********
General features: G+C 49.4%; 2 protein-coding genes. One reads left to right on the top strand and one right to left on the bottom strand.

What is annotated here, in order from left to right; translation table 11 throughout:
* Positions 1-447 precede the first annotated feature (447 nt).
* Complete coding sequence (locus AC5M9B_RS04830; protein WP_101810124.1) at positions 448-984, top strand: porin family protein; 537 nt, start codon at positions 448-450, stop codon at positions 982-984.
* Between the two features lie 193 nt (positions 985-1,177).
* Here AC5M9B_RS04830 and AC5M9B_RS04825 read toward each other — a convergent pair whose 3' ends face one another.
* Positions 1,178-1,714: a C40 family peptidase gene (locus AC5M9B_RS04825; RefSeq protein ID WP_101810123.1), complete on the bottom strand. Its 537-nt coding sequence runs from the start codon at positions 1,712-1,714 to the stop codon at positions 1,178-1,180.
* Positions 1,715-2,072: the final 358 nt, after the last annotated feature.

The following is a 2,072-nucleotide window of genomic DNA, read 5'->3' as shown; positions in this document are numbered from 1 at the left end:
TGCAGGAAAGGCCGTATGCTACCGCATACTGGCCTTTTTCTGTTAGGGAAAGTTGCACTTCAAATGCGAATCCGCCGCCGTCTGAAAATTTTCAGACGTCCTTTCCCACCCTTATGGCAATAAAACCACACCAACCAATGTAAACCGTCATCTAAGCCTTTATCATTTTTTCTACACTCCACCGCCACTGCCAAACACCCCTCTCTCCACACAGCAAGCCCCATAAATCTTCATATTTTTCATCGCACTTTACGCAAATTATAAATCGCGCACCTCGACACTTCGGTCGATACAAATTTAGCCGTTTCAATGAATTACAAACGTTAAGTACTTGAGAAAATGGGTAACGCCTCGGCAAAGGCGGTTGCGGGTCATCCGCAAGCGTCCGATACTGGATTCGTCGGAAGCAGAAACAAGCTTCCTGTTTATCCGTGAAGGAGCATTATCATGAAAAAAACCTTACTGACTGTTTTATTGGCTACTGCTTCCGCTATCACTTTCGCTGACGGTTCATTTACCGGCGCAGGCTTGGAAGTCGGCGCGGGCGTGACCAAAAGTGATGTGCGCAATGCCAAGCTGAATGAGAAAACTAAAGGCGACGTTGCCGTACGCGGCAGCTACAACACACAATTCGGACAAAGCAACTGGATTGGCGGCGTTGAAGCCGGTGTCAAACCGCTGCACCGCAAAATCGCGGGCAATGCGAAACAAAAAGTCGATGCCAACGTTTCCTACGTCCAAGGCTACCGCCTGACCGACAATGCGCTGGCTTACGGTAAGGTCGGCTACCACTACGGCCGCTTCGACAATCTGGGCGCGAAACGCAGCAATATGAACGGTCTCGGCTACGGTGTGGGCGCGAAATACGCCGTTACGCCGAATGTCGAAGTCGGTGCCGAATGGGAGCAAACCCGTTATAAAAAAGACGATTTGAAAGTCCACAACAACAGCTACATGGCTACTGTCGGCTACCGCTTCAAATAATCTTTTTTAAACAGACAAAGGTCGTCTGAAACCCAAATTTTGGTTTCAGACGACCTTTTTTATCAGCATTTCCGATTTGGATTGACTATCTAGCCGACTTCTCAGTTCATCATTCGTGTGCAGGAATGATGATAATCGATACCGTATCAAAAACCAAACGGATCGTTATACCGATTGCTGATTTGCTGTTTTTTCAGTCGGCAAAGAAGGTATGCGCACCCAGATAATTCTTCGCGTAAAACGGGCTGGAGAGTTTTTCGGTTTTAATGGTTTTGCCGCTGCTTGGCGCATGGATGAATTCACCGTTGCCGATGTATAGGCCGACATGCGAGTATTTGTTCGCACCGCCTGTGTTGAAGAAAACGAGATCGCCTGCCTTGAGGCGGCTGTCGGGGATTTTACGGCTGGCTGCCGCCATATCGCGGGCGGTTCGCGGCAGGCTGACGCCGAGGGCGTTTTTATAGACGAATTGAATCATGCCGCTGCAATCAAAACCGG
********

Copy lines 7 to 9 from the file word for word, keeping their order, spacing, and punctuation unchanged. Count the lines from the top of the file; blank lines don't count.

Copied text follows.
* Positions 1,178-1,714: a C40 family peptidase gene (locus AC5M9B_RS04825; RefSeq protein ID WP_101810123.1), complete on the bottom strand. Its 537-nt coding sequence runs from the start codon at positions 1,712-1,714 to the stop codon at positions 1,178-1,180.
* Positions 1,715-2,072: the final 358 nt, after the last annotated feature.

The following is a 2,072-nucleotide window of genomic DNA, read 5'->3' as shown; positions in this document are numbered from 1 at the left end: